This is a must for every shoppaholic, it is the longest pedestrianised shopping district in Europe, so ladies enjoy.
It is however, also a place of history. In fact the name is not of the street but refers to about 5 streets which were once an area of Copenhagen.
Summer starts at 15 degrees in Copenhagen but don't fret when you feel in need of a coffee and notice that all the tables have been placed out on the sidewalk because you will not only be served your coffee but will be provided with a blanket to wrap yourself in too.
This is the main pedestrian artery through the city center. You can take this from the Radhaus Plads straight to Nyhavn, stopping at many pubs and shops along the way. There is an Irish Pub just to the right after leaving the Plads that I would highly recommend.
Copenhagen's largest shopping area is centred on Europe's longest pedestrian shopping street, Strøget, and the streets that surround it.
Prada, Max Mara, Louis Vuitton, Cerutti, Mulberry, Chanel, Marlboro, Karen Millen, Hermès and Boss are represented at the Kgs. Nytorv end of Strøget.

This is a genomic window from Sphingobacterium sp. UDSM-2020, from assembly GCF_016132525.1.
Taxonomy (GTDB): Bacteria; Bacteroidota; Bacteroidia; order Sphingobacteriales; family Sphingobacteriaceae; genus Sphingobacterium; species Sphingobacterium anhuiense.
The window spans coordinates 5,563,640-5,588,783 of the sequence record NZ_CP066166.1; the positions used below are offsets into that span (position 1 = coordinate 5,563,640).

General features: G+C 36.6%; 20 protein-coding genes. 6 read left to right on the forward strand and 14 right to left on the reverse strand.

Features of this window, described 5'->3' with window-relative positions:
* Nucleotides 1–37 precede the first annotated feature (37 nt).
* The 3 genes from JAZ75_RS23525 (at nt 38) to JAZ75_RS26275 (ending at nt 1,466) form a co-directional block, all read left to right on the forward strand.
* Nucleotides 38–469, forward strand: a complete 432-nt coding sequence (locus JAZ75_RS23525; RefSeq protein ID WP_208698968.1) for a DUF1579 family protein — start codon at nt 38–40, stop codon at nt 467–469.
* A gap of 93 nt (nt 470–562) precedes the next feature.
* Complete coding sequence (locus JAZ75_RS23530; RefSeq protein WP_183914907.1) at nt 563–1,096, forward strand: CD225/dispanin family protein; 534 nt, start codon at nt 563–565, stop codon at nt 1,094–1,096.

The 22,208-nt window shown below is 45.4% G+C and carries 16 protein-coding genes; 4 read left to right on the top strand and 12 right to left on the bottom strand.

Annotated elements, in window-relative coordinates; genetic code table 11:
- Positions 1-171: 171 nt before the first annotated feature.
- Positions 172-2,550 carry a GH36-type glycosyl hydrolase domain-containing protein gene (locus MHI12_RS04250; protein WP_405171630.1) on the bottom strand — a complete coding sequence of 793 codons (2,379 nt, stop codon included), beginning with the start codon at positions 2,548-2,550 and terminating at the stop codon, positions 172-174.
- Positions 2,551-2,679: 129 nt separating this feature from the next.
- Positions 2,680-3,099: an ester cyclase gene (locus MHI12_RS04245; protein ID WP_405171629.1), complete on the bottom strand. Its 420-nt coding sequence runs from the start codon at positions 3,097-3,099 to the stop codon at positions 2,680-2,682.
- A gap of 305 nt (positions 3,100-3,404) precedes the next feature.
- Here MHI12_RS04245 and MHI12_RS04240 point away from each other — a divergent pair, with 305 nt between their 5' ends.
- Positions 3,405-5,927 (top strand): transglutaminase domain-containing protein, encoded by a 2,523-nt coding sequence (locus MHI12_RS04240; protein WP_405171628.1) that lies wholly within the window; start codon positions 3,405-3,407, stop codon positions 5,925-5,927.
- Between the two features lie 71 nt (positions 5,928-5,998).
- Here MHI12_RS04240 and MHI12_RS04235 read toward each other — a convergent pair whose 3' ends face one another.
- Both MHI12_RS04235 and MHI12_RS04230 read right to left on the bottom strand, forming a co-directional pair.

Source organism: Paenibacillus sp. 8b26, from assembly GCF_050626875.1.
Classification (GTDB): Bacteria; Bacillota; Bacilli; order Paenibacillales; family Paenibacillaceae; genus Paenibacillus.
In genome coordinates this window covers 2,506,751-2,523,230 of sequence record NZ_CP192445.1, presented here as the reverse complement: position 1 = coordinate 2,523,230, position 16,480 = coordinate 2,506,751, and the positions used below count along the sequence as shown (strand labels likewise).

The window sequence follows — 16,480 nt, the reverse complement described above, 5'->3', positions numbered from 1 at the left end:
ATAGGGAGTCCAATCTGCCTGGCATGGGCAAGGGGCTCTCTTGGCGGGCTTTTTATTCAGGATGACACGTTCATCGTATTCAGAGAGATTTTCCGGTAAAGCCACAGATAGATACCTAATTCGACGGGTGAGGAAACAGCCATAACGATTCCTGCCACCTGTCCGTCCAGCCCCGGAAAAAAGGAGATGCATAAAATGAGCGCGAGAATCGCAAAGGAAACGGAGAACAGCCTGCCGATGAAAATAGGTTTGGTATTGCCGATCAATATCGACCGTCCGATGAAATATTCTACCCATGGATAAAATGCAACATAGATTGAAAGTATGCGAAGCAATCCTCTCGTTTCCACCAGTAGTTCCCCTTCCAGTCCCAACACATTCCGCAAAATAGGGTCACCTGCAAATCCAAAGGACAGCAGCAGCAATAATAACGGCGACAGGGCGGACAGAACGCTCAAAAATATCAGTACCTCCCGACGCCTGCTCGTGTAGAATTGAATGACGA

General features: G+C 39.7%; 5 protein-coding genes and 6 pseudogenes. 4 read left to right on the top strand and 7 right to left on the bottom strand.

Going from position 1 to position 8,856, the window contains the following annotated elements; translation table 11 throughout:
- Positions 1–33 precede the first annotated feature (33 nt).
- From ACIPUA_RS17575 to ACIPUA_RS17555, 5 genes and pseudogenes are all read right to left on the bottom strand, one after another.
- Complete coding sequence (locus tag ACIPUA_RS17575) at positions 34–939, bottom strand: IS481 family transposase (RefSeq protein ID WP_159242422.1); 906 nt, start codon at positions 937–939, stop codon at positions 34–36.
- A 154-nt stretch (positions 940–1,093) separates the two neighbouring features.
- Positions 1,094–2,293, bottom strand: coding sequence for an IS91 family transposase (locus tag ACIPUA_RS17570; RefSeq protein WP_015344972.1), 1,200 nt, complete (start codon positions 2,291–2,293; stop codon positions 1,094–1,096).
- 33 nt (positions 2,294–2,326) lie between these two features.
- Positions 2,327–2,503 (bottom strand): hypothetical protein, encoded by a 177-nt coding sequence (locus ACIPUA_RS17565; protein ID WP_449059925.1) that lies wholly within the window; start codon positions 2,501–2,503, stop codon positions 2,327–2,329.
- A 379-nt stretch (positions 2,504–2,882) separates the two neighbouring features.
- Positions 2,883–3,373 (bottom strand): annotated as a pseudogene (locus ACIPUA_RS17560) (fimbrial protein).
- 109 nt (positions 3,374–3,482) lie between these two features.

Strøget is also a popular for street performers
After checking out the weather, the girls decide to stroll along Strøget and Amagertorv. Over there, they saw a splendid ol' fountain with storks. Of course, it was only much later that the girls only found out that the fountain was called Storkespringvandet and that midwives used to hold hands and dance around it after graduation. Sounded quaint and cute at the same time. Whatever is it with Europeans and dancing around poles and fountains?
Afterthought:The thought of midwives dancing around fountains sounds like a fertility ritual.
Well before the girls could figure out what joy dancing around fountains entailed, they saw another strange-looking water spouter at Gammel Torv (Old Square). Instead of quaint storks, there was a naked, pregnant woman with water spouting out from her breasts and a naked boy peeing right at the top of the fountain! Was there another quaint story behind this fountain? The girls didn't know but it didn't surprise to know later that these figures
were once "corked" during the Victorian era:)
If you look into the background carefully, you can see the neoclassical structure of the Cathedral of Our Lady. That is the church where Crown Princess Mary married her Prince Frederik!